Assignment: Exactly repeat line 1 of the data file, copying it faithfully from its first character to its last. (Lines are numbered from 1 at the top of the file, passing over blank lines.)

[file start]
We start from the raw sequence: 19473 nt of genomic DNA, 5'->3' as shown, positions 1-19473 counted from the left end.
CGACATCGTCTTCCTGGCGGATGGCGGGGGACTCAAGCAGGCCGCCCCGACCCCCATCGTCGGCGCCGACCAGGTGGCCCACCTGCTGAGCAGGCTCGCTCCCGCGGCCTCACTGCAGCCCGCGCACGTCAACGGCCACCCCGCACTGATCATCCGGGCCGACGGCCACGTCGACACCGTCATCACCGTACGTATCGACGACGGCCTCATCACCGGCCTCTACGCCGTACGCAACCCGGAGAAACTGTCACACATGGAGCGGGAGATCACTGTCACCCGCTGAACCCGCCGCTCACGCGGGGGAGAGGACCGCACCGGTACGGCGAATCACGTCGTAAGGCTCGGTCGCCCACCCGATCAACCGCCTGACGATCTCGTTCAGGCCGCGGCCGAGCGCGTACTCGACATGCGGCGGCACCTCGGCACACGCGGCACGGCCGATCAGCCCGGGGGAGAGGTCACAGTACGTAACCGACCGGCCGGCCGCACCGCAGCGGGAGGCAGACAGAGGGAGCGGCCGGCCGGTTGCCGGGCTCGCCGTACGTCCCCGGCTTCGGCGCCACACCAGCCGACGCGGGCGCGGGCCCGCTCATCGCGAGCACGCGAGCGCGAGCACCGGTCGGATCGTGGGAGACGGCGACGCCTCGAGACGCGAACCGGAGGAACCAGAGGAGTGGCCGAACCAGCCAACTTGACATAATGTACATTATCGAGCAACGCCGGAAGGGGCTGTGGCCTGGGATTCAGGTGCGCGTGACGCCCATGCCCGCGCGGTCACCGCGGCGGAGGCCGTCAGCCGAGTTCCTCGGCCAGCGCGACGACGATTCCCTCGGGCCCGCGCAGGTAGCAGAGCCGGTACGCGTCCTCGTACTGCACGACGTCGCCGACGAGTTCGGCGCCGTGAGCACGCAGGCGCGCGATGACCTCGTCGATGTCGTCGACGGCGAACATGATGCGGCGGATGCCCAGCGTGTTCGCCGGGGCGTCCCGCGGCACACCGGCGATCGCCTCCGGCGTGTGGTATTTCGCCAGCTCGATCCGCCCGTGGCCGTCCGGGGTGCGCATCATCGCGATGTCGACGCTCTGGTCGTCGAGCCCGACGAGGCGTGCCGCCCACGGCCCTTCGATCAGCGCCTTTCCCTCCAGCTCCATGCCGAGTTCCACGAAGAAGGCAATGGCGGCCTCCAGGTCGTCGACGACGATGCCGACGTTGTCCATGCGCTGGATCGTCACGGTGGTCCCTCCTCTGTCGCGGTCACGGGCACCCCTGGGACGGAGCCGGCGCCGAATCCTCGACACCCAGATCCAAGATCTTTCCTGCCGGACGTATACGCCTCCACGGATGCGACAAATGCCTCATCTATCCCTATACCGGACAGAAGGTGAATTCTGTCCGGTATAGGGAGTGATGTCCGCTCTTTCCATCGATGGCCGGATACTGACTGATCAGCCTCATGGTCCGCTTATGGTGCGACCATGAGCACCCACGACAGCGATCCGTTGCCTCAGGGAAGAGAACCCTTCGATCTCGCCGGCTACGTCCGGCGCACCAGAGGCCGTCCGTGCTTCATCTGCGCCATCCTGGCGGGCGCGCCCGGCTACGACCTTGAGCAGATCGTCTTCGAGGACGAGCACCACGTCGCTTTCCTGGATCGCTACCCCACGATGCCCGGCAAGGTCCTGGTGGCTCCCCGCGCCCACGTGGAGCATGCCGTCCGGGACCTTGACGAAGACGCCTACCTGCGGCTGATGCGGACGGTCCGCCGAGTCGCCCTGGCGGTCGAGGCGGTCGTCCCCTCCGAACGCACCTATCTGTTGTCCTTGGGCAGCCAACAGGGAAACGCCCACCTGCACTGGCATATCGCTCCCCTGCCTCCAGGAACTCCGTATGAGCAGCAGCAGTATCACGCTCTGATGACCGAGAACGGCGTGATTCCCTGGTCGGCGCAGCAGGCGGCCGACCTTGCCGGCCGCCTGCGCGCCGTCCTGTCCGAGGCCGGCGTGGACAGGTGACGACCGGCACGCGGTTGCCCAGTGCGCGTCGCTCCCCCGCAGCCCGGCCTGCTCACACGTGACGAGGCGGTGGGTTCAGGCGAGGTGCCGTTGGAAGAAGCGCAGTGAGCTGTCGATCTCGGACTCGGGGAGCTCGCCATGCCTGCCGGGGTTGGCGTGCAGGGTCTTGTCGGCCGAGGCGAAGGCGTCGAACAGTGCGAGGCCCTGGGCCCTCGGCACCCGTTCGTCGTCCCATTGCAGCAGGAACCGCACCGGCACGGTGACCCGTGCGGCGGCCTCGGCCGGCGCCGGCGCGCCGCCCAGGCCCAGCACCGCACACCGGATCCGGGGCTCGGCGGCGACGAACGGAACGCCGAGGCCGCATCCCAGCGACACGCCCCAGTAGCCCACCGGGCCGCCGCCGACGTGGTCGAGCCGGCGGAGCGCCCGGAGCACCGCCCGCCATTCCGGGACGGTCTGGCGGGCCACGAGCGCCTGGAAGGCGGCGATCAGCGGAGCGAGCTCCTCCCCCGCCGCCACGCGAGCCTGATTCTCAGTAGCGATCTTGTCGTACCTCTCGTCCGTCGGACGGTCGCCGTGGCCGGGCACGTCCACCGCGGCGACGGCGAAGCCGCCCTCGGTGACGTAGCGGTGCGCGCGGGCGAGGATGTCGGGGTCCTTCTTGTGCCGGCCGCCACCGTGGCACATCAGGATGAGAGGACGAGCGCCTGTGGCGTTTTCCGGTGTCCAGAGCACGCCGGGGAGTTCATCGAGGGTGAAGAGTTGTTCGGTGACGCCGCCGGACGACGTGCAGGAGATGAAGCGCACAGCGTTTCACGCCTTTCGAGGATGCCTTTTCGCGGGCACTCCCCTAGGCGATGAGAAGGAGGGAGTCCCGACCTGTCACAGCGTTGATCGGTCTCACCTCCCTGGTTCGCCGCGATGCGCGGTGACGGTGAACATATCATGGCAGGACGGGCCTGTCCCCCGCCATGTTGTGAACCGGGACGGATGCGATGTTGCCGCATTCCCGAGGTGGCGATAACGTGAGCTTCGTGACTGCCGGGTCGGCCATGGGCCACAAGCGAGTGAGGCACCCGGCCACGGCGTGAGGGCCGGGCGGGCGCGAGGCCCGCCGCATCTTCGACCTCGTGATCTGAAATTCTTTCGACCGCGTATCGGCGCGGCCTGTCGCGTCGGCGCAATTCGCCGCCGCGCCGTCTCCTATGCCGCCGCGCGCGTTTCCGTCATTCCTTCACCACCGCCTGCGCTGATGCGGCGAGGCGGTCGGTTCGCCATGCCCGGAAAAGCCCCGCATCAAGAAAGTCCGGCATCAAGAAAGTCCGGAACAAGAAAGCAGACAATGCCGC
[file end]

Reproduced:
We start from the raw sequence: 19473 nt of genomic DNA, 5'->3' as shown, positions 1-19473 counted from the left end.